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Coach K: Building the Duke Dynasty Paperback – September 28, 1999


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Product Details

  • Paperback: 221 pages
  • Publisher: Addax Publishing Group (September 28, 1999)
  • Language: English
  • ISBN-10: 1886110867
  • ISBN-13: 978-1886110861
  • Product Dimensions: 6 x 0.6 x 9 inches
  • Shipping Weight: 9.6 ounces
  • Average Customer Review: 1.6 out of 5 stars  See all reviews (19 customer reviews)
  • Amazon Best Sellers Rank: #1,743,963 in Books (See Top 100 in Books)

Editorial Reviews

Review

Mike is the coach of this generation. He has the ideal program. (Jim Calhoun, Connecticut Coach )

About the Author

Gregg Doyel has covered ACC basketball forThe Charlotte Observer since November, 1997. Before that he was atThe Miami Herald where he covered the Florida Marlins from 1995-1997. He has gone from writing about game seven of the World Series, which the Marlins won in eleven innings, to writing about an ACC basketball season that had Duke ranked No. 1 and North Carolina ranked No. 2. Since then, he has followed the Duke team for two seasons, including its 37-2 team that made it all the way to the 1999 championship game.

Doyel is a graduate of the University of Florida and is a member of the Atlantic Coast Sports Writers Association. He currently resides in Apex, North Carolina with his wife, Meloday, and their two sons, Macon and Jackson.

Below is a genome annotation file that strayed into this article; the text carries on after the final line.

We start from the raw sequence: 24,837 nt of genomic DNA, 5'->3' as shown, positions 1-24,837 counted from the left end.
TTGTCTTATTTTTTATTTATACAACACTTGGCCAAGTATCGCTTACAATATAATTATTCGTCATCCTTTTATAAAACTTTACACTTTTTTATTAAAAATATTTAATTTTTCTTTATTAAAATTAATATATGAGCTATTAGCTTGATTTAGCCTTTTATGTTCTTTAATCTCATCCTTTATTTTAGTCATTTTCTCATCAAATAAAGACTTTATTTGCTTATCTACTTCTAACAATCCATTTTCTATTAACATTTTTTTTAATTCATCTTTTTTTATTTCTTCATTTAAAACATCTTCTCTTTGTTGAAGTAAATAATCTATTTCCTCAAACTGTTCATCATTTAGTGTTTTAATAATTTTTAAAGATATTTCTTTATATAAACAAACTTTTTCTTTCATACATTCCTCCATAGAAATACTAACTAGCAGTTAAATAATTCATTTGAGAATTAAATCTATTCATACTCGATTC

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Customer Reviews

THe worst written book I have ever read.
C. Seymour
Poorly written and without a shred of any real insight, this "book" has no real redeeming qualities.
David K. Semrow
Ok, all hyperbole aside this book is terrible.
booty poppin

Most Helpful Customer Reviews

18 of 20 people found the following review helpful By booty poppin on November 3, 2005
Format: Paperback
Gregg Doyel represents what all college hoops beat writers should aspire to. He name drops(ok, anonymous source drops), insinuates and unleashes tawdry details, often authenticated or handed to him by "reliable sources who shall remain unnamed." He participates in mud-slinging and name calling as often as possible, often opening the door to the rational, intelligent discussion of college hoops. He doesn't let facts get in his way, and allows for his unbiased theories and fantasies about the world of college hoops to open the eyes of ignorant fans. You might wonder why Gregg (two Gs dude) rarely interviews coaches especially when he may be writing about them. Let's face it, Gregg possesses a well of knowledge that is deeper (and sexier) than that of Coach K, John Wooden, Red Auerbach, Einstein, and Jesus combined.

Ok, all hyperbole aside this book is terrible. I would have loved to hear some original content about what Coach had to say in regards to building the prototypical powerhouse program. Unfortunately, Doyel probably did not get off his pockmarked ass in the process of writing this book, ripping off all the information contained within from sources like DBR, or from gleaning information from Coach K's book (which, by the way, is everything this book is not.) This book will not reveal anything new to even the most casual duke fan.

Sadly, Doyel is dismissed by all members of the college hoops community, from the casual fan to a coaching legend such as Coach K. He has routinely shown himself to be unreliable in reporting the FACTS involved in a story, and far too often limbos below the level of those who make personal attacks against him. He is a hypocrite, lambasting someone's actions one minute, and then praising them the next.